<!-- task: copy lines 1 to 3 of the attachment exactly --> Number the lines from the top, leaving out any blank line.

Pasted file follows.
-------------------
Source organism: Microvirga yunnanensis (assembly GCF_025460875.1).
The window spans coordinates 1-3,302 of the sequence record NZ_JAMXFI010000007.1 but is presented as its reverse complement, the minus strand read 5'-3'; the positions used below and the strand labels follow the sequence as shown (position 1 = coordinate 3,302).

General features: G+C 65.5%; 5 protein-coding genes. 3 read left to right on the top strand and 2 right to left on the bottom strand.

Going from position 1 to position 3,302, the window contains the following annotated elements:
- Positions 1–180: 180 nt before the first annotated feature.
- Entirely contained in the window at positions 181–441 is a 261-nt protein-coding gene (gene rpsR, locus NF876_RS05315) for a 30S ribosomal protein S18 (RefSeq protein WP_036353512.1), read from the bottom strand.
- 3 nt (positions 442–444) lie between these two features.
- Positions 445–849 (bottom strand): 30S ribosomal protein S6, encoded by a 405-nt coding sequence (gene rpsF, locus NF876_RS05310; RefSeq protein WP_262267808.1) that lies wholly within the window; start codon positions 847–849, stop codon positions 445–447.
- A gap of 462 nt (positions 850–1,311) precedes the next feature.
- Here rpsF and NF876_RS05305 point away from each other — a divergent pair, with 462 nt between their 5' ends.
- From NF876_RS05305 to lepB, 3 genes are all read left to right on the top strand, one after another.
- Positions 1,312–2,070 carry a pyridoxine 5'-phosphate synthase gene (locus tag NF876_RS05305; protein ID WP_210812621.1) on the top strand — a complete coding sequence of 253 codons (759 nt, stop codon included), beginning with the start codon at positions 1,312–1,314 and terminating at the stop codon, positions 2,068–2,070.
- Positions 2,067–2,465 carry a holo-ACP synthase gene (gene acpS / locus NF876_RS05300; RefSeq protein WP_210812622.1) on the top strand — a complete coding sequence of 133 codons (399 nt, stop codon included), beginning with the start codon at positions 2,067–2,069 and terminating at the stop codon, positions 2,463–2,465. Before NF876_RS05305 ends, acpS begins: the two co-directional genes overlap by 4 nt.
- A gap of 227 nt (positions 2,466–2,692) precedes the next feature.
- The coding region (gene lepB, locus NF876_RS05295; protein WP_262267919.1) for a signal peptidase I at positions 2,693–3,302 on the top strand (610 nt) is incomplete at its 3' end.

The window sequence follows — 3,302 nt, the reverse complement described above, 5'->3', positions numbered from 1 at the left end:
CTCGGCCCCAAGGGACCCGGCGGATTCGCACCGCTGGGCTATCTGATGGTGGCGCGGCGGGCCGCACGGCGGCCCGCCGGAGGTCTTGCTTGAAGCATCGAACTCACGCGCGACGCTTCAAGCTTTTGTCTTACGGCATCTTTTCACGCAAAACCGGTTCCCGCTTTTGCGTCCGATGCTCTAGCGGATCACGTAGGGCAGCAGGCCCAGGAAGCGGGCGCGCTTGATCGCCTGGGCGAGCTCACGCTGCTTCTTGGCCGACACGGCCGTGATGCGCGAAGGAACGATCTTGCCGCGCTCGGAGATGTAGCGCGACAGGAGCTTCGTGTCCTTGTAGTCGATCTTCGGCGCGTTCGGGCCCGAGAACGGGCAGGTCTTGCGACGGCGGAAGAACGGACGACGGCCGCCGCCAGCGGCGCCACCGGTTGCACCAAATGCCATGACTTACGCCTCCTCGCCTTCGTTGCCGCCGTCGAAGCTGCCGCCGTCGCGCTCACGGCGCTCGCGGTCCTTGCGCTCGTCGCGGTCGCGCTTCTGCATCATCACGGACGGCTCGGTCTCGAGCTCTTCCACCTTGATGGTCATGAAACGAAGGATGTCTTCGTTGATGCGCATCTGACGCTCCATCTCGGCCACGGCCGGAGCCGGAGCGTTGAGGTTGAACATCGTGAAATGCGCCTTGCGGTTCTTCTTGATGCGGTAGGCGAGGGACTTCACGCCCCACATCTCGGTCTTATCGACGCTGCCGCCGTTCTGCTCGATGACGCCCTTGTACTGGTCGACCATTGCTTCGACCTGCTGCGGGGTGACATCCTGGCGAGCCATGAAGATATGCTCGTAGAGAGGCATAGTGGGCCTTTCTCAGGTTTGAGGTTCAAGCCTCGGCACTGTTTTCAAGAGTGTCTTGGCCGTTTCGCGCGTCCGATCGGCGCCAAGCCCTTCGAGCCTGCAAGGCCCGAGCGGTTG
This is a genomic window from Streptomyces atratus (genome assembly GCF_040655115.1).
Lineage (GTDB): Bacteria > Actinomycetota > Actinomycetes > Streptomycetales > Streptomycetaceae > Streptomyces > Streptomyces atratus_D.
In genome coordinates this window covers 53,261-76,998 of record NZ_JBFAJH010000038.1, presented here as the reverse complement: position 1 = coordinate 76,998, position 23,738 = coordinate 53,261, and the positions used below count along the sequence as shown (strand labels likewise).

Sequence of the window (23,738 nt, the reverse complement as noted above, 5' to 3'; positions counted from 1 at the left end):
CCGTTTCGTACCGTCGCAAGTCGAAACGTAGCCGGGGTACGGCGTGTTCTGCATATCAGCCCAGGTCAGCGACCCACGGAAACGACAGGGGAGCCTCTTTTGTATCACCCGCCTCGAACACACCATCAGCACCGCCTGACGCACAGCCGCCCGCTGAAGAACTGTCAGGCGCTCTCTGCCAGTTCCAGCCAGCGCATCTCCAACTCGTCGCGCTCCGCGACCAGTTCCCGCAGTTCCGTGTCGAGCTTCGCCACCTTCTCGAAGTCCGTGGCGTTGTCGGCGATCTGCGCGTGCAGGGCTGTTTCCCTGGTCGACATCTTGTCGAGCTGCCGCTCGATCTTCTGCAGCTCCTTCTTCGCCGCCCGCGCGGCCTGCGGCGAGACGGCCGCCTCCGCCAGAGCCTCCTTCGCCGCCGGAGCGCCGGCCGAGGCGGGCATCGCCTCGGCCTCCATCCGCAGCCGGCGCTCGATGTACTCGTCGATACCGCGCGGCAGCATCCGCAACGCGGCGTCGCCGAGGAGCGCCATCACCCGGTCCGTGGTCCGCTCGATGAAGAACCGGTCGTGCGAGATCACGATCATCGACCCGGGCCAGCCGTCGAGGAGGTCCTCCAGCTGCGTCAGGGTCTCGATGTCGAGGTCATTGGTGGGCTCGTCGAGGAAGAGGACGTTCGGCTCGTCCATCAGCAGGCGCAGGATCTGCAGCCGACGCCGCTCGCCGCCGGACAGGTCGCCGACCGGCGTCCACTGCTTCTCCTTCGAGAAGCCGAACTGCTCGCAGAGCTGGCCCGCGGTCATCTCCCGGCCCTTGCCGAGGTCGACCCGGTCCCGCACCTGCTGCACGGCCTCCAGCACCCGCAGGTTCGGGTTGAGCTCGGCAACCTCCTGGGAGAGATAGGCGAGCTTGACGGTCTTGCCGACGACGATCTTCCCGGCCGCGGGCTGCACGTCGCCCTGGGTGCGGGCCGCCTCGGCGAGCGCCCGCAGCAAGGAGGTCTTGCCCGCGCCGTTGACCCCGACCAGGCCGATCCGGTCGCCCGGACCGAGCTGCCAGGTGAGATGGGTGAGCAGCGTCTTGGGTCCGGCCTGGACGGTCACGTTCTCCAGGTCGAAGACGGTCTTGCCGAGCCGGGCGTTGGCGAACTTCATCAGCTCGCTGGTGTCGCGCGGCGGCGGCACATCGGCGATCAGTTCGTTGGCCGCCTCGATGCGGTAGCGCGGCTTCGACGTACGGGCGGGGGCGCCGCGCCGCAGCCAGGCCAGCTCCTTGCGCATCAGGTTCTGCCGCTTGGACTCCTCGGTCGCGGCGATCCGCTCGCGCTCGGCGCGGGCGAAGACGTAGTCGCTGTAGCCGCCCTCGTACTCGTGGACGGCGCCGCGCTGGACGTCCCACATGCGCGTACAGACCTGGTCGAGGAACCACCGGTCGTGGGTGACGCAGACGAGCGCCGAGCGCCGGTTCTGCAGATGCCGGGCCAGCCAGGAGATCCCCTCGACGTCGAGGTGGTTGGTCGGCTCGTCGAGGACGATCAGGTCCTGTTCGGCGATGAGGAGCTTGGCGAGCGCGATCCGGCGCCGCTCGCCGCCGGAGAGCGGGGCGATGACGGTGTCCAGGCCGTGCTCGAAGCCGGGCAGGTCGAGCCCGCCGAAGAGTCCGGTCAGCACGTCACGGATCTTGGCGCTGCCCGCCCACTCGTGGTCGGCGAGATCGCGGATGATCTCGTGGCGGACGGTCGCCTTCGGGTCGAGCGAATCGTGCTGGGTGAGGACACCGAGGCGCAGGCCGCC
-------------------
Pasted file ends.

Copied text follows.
Source organism: Microvirga yunnanensis (assembly GCF_025460875.1).
The window spans coordinates 1-3,302 of the sequence record NZ_JAMXFI010000007.1 but is presented as its reverse complement, the minus strand read 5'-3'; the positions used below and the strand labels follow the sequence as shown (position 1 = coordinate 3,302).

General features: G+C 65.5%; 5 protein-coding genes. 3 read left to right on the top strand and 2 right to left on the bottom strand.